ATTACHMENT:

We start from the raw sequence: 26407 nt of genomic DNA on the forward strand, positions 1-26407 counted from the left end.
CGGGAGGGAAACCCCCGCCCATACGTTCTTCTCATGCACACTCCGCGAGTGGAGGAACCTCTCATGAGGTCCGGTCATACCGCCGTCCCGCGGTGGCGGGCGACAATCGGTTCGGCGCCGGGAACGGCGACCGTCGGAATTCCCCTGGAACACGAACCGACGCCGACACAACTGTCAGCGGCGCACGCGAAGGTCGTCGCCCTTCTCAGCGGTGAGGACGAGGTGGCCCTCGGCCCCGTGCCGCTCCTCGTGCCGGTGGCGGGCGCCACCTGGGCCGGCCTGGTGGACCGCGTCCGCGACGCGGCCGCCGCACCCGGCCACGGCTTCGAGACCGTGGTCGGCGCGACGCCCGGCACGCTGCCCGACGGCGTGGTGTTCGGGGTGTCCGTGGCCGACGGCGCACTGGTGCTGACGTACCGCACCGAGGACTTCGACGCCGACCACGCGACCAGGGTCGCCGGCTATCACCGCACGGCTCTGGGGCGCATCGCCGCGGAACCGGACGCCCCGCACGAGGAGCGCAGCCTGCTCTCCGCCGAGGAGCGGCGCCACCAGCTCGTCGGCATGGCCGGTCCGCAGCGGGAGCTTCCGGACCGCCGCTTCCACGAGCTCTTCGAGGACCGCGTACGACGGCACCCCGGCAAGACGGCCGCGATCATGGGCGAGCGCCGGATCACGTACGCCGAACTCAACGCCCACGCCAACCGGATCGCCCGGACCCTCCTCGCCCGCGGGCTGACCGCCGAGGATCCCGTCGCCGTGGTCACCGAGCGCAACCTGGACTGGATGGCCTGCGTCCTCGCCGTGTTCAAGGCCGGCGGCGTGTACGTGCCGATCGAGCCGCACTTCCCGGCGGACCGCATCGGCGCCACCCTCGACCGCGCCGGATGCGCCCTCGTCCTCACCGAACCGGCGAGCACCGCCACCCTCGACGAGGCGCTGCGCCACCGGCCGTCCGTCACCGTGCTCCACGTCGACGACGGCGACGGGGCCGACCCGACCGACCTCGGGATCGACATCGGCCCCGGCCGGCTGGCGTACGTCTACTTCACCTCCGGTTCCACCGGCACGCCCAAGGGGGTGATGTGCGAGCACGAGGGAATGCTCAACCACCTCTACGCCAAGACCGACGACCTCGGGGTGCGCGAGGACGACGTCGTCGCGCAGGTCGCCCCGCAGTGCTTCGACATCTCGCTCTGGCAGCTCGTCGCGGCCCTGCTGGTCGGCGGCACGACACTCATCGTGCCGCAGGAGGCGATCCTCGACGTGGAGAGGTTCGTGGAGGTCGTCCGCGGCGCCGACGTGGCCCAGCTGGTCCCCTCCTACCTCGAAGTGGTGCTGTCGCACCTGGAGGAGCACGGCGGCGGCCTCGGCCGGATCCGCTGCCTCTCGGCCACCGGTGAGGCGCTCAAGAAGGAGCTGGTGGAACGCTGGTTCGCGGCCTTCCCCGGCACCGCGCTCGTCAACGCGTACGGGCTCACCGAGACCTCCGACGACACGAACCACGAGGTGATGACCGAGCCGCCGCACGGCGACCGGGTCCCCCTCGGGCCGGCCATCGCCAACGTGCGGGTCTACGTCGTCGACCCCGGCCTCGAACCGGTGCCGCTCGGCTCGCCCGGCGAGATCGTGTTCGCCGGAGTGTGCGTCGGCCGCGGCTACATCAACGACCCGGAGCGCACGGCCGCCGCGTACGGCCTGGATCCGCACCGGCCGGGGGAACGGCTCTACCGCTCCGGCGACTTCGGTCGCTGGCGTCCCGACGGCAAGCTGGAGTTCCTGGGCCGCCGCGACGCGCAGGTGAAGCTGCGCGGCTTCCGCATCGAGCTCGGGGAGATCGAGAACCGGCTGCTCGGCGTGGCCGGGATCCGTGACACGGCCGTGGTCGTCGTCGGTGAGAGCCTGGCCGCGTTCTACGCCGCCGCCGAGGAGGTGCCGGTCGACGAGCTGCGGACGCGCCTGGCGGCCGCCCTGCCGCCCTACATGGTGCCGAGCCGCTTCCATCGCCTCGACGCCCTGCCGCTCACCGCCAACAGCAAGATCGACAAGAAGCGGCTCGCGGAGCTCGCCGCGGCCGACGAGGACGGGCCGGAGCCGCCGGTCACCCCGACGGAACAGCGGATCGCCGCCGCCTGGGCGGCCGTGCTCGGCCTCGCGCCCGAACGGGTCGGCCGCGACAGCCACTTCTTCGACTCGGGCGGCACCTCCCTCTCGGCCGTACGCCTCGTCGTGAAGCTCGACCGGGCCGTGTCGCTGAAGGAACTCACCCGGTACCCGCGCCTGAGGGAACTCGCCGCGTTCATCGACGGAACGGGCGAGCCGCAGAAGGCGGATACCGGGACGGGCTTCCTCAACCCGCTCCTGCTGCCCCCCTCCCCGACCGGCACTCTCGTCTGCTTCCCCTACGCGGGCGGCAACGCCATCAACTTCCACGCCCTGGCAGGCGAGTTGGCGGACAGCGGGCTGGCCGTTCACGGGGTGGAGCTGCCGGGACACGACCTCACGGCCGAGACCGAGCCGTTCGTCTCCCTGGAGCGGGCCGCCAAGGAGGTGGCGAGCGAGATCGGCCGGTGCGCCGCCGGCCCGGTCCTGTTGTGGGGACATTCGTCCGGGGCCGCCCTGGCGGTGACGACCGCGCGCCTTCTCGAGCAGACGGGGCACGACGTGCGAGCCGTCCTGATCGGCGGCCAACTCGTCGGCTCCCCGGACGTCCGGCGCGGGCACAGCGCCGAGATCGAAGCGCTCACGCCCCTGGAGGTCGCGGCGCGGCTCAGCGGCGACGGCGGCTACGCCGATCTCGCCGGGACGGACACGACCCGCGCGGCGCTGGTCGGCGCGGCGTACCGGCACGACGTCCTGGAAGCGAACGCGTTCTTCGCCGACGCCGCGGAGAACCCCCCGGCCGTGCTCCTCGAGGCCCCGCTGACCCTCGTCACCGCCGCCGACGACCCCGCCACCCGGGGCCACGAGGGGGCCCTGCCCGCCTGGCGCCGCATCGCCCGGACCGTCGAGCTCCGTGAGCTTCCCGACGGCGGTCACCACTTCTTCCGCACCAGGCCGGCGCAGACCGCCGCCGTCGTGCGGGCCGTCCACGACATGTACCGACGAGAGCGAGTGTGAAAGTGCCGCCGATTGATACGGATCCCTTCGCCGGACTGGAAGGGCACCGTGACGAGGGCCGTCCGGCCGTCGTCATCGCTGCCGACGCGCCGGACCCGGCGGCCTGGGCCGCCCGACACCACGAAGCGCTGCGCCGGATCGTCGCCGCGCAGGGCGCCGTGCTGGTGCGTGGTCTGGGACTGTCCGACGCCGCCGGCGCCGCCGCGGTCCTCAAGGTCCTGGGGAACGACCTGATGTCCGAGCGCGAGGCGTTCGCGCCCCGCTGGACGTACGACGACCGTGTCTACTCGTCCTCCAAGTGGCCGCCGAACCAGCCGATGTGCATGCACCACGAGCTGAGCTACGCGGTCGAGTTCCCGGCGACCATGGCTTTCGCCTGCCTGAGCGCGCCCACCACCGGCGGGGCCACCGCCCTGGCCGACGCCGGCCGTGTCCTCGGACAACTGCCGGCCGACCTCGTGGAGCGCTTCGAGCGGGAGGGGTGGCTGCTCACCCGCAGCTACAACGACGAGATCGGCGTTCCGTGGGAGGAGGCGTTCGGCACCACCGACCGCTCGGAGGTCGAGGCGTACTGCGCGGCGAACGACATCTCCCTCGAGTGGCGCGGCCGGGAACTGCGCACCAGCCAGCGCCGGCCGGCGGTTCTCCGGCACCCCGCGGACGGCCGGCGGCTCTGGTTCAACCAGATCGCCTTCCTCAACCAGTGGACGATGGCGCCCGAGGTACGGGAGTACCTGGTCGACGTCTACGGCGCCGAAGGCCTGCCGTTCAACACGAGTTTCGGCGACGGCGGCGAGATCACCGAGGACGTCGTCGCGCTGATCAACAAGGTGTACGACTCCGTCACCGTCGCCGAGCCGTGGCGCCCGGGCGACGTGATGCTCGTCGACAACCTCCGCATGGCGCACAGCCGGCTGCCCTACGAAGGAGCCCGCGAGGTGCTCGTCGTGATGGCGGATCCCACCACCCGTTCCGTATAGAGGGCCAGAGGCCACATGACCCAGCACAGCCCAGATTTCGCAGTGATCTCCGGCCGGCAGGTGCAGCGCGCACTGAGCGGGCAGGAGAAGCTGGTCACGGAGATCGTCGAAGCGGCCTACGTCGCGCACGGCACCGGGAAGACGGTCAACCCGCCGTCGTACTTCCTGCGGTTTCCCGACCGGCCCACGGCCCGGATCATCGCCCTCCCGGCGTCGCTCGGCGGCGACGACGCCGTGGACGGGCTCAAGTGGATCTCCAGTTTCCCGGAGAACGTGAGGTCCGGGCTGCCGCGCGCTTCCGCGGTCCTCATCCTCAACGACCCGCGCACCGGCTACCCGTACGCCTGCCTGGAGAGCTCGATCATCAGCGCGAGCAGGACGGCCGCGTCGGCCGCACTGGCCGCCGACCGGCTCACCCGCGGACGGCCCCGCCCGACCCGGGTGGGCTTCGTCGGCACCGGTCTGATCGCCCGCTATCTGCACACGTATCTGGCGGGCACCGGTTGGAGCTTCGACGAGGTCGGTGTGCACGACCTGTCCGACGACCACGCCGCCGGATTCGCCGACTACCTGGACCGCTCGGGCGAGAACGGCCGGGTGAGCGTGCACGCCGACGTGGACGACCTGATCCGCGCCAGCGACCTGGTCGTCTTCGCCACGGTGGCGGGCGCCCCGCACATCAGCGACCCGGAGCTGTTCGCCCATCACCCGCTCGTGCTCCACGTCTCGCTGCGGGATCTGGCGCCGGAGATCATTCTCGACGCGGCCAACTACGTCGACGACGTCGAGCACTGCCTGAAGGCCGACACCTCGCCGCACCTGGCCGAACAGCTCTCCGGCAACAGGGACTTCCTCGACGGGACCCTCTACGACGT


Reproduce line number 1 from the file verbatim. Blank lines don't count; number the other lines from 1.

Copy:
We start from the raw sequence: 26407 nt of genomic DNA on the forward strand, positions 1-26407 counted from the left end.